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The good, the bad and the reality of the hot North Okanagan housing market

July 15, 2016 - 8:30 AM

VERNON - North Okanagan home prices may be a steal for those cashing out of the Vancouver area, but the hot market is also raising concerns about the overall cost and availability of housing in the community.

The average price for a single-family home in Vernon rose to $421,000 over the past six months, compared to $377,000 during the same time period in 2015.

The City of Vernon’s economic development manager Kevin Poole is calling it a crazy market, one with intense activity that hasn’t been seen in years.

From January to June, sales volume was up 61 per cent in the North Okanagan, representing a whopping $533 million in sales to date, compared to $331 million during the same time last year.

“It’s a seller’s market,” Poole says.

New construction is also moving along at a fast pace; so far this year, the city has issued double what it did last year in building permit values for residential, commercial and institutional construction starts ($88.8 million this year compared to $44.3 million during the same time in 2015.) Residential construction alone is up $8.4 million.

And while home prices may seem more expensive to locals, they are a deal for those cashing out of the Vancouver real estate market. Vernon-based Century 21 realtor John Deak estimates about 60 to 70 per cent of his clients are from the Lower Mainland. 

“In Vancouver they’re selling an okay house for $1.3 million and they’re buying lake view and deluxe for $700,000 here in the Okanagan, and they can’t believe the discount,” Deak says.

His clients range from Lower Mainland retirees, to young families and professionals leaving Vancouver in search of affordability.

“I’m seeing a younger demographic, people say in their late 20s to early 30s who are completely priced out of the Lower Mainland. Their company might have an Okanagan division, so they obtain a transfer here,” Deak says.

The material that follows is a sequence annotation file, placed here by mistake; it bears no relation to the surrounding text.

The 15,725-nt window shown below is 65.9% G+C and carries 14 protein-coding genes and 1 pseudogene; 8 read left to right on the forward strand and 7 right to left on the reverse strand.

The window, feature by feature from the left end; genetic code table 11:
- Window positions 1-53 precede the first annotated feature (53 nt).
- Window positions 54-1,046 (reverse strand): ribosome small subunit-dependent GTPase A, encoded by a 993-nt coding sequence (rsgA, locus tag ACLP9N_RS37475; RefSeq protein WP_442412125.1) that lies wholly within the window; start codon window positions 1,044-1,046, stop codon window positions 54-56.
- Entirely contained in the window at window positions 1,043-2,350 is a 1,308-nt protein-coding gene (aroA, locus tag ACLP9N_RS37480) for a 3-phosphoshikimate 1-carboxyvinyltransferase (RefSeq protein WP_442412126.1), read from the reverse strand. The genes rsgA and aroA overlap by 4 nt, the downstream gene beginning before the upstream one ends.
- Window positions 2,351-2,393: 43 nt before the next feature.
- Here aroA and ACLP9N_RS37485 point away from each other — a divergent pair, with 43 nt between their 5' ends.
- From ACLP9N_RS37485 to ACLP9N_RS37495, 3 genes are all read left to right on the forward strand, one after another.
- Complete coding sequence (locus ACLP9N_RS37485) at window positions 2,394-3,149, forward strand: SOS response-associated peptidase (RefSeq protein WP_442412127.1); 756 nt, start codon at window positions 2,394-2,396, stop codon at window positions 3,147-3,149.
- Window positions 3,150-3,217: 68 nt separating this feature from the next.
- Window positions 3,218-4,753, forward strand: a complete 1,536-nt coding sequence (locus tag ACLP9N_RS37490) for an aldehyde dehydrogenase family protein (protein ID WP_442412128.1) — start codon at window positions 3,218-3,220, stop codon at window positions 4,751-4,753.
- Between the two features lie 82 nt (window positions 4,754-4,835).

With the market this hot, listings aren’t lasting long and you will likely have to pay more for what you want, or lower your expectations, Deak says.

“If you’re a buyer right now, it’s a tough gig. You have to be very fast and you have to change your expectations, whether that’s the price point, the number of bedrooms, the location or features,” Deak says.

And while the smoking hot market is a boon for sellers and those moving from pricier centres like the Lower Mainland, there are concerns about the impact on other individuals in the community. Annette Sharkey, the executive director for the Social Planning Council of the North Okanagan, says not everyone is so excited.

“We’re definitely feeling it in the community,” Sharkey says. “When the housing market is this hot, it does a couple different things. As the prices go up, of course it becomes more difficult to attract young families and professionals, who really drive our economy.”

At the same time, Sharkey says many property owners with rental units are jumping on the opportunity to sell.

“We see rentals flipped onto the real estate market, so we are also losing rentals,” Sharkey says.

The vacancy rate for rental units is already low in Vernon, just 3.4 per cent in the spring of 2015, while the cost of rent continues to climb.

“In addition to it being a hot market, we also have a low vacancy rate for rentals, so it becomes a landlord’s market,” Sharkey says. “It puts our most vulnerable population at risk — seniors, those on disability, single income families. Sleeping outside then becomes a reality, we’ve seen that with the increase in the number of homeless camps.”

A homeless count in April 2016 showed an increase in the number of people sleeping outside, including a range of young adults, couples, seniors and the working poor.

To contact a reporter for this story, email Charlotte Helston or call 250-309-5230 or email the editor. You can also submit photos, videos or news tips to the newsroom and be entered to win a monthly prize draw.

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News from © InfoTel News Ltd, 2016
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